If you have a credit score of 475, it will be very difficult to borrow money, unless you are looking for a student loan. Only a very small percentage of loans and lines of credit have been opened by people with credit scores below 540 dating back to 2018. In particular, you're unlikely to qualify for a mortgage with a 475 credit score because FHA-backed home loans require a minimum score of 500. However, your odds are slightly higher with other types of loans.
If you're looking to build your credit, store credit cards are a great option to consider. These cards typically offer incentives to shop at a particular retailer. Store credit cards can be either secured or unsecured, so they technically don't fit into a third category. However, they're worth mentioning as a potential option for building your credit.
If you have poor credit, you might have a better chance of getting approved for a store credit card. The potential downside is that these cards usually come with high interest rates, and you may only be able to use them at one specific store. However, they might also offer rewards and benefits that make sense if you already shop at that store. Therefore, it could be worth applying for a store credit card even if you have poor credit.
If you've looked into all of your options and still can't find a credit card that you can get approved for, don't worry--you have other options. One option is to ask a family member or trusted friend to add you to their credit card account as an authorized user. But before you do that, it's important to familiarize yourself with the pros and cons of being an authorized user on someone else's credit card.
If you can't afford a security deposit, an unsecured credit card might be a good option for you. The trade-off is that it might come with an annual fee — which is arguably worse than a security deposit because it's typically nonrefundable. You could also face higher interest rates. However, this option might be more manageable for you if you're tight on cash.
If you're working on improving your credit, a secured credit card might be the best option for you. With a secured card, you'll put down a security deposit upfront, which is usually the same amount as your credit limit. So if you have a $400security deposit, your credit limit will also be $400. This gives the issuer some insurance in case you close the account without paying off your debt.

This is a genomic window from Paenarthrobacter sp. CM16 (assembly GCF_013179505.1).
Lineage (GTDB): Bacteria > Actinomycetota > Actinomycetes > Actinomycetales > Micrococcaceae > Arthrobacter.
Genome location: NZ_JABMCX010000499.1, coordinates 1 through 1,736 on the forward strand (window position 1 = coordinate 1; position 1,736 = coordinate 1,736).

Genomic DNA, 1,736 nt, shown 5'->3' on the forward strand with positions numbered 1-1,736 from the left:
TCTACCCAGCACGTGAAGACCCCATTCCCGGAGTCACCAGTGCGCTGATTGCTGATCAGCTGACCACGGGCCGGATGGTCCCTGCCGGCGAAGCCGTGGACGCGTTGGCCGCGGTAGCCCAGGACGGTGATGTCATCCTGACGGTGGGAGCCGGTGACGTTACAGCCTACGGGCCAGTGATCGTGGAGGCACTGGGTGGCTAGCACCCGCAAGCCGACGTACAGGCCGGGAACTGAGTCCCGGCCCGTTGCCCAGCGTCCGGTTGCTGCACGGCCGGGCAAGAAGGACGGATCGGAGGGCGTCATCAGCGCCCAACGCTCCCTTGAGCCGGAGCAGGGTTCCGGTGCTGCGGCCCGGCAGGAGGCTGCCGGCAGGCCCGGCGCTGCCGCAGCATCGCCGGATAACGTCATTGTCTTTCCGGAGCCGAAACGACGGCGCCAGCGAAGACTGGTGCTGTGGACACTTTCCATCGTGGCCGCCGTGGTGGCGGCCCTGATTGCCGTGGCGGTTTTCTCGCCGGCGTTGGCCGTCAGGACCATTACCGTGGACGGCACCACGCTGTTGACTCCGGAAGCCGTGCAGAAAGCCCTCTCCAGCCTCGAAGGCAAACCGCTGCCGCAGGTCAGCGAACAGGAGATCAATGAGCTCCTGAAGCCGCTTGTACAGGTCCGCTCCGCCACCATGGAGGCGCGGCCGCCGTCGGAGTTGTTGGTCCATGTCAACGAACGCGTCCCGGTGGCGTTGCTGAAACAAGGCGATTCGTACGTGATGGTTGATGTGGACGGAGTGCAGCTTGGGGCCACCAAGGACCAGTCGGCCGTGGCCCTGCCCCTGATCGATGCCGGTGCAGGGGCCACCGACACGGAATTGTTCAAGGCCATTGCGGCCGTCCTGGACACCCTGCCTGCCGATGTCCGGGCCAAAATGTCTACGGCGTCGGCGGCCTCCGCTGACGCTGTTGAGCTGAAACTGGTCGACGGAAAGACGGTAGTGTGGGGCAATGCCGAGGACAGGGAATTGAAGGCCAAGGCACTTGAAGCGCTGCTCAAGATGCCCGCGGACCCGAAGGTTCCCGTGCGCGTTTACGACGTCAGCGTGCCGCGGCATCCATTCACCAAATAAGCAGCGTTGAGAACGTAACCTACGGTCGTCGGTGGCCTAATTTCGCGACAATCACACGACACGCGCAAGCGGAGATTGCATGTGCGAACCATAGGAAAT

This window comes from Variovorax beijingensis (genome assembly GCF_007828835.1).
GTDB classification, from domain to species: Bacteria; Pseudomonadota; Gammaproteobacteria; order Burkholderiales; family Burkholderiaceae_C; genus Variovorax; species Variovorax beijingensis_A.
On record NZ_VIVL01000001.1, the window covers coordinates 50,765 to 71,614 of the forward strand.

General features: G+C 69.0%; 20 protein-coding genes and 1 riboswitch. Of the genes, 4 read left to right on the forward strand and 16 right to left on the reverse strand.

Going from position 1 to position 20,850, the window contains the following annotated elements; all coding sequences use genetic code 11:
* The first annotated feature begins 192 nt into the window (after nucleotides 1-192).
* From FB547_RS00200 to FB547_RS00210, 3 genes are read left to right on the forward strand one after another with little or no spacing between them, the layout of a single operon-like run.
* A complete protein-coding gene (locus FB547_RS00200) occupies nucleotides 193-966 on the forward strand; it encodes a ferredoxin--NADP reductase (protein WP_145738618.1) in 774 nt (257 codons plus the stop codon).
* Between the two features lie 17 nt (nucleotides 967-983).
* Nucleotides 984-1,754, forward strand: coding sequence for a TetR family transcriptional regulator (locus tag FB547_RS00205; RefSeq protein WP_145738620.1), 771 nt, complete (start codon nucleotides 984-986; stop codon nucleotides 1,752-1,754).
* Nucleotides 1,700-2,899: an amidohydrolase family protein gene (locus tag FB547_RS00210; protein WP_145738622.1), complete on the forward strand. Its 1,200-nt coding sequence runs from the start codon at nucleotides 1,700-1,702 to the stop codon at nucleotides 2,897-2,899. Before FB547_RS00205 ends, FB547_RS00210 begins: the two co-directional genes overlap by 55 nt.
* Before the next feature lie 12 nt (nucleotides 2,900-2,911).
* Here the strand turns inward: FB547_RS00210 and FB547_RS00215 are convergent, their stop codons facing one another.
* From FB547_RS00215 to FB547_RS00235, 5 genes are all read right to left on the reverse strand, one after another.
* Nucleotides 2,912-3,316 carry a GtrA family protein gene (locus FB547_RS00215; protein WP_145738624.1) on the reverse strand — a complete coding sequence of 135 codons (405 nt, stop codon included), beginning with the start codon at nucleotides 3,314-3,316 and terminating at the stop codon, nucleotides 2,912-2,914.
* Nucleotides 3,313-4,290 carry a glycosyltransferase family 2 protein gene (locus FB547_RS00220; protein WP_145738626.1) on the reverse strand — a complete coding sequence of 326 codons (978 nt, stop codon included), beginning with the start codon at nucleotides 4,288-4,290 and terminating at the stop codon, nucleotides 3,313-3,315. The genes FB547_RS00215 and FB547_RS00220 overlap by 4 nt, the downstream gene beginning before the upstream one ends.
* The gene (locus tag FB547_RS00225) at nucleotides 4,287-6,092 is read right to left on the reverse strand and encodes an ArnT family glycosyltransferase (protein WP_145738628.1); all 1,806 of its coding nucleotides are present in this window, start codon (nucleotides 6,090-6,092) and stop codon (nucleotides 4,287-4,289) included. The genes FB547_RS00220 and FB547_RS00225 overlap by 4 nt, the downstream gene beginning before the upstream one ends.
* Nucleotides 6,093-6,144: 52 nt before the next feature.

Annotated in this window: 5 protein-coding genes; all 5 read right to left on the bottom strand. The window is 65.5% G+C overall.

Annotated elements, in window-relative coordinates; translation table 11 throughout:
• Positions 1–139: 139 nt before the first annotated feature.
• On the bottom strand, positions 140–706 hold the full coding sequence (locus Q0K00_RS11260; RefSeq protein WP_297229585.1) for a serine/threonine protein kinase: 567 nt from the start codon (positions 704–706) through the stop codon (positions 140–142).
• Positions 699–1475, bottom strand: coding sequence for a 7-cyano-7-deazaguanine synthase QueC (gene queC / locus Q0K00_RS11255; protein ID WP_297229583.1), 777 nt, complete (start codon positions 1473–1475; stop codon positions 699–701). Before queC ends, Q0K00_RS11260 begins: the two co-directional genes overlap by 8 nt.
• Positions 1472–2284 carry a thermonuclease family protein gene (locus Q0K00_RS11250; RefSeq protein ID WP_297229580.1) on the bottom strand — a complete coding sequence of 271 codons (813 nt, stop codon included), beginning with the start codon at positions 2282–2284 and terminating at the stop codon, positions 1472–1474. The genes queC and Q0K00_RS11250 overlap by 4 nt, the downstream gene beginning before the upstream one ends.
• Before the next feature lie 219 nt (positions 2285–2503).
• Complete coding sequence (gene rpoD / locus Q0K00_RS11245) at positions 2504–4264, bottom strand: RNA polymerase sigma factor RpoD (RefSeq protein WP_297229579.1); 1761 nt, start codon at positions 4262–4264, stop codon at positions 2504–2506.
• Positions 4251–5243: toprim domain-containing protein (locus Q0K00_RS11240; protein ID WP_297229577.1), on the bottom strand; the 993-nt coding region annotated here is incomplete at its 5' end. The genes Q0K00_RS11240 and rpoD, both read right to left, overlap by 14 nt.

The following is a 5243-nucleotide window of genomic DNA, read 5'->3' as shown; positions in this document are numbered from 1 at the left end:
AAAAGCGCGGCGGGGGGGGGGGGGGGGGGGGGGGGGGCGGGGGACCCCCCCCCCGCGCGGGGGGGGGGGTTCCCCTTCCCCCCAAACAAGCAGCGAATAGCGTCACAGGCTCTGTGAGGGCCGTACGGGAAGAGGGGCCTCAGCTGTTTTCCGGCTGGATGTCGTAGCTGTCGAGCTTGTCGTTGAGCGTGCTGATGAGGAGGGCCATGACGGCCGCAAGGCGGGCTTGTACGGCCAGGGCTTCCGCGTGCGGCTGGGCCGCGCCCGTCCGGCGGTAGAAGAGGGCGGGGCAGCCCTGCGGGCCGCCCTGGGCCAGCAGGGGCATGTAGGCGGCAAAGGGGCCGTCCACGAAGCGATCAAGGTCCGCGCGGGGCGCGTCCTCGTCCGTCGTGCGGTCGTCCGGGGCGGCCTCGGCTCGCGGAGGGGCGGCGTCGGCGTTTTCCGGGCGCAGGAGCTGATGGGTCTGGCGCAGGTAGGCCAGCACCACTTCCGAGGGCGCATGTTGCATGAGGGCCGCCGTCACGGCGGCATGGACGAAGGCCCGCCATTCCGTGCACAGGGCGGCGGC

Because they pose less of a risk, secured cards may be more available to people with poor credit. And if the lender reports your on-time payments and other credit activity to the three main credit bureaus, a secured card can actually help you improve your credit score.
If you have poor credit scores, you might find it difficult to get approved for a personal loan. This means that you might not be able to shop around for the best loan with the lowest interest rate. Instead, you may have to settle for a personal loan with a high-interest rate and other fees, such as an origination fee.
Even though a personal loan with a high-interest rate may not be appealing, it could still be a good option for consolidating high-interest credit card debt. The APR on your personal loan could be lower than the interest rate you’re currently paying on your credit cards.
Before taking out a personal loan, think about whether you really need the money right away. If you can wait a little while and work on building your credit, you may be able to qualify for a personal loan with a lower APR and better terms later on.
If you're in a tight spot and having trouble qualifying for a personal loan, you might be considering a payday loan. But these short-term loans often come with high fees and interest rates that can quickly get out of control. Before taking out one of these loans, think carefully about whether you'll be able to repay it.
Even though there's no minimum credit score required to qualify for a car loan, it can be difficult to get approved for one if your credit is poor. And even if you do qualify for a loan, the interest rates are likely to be high, making it very expensive to borrow money. So if you have poor credit, it's best to avoid taking out a car loan.
If you have time to build up your credit before applying for a car loan, you may eventually be able to get better rates. But if you need a car right away and can't wait to build up your credit, there are some strategies that can help you get a loan.
Consider finding a co-signer who has good credit and is willing to share the responsibility of the loan with you. You could also look into alternative lenders, such as a credit union or online lender. Ask the dealership if they have a financing department that works with people who have poor credit. And finally, use buy-here, pay-here financing only as a last resort.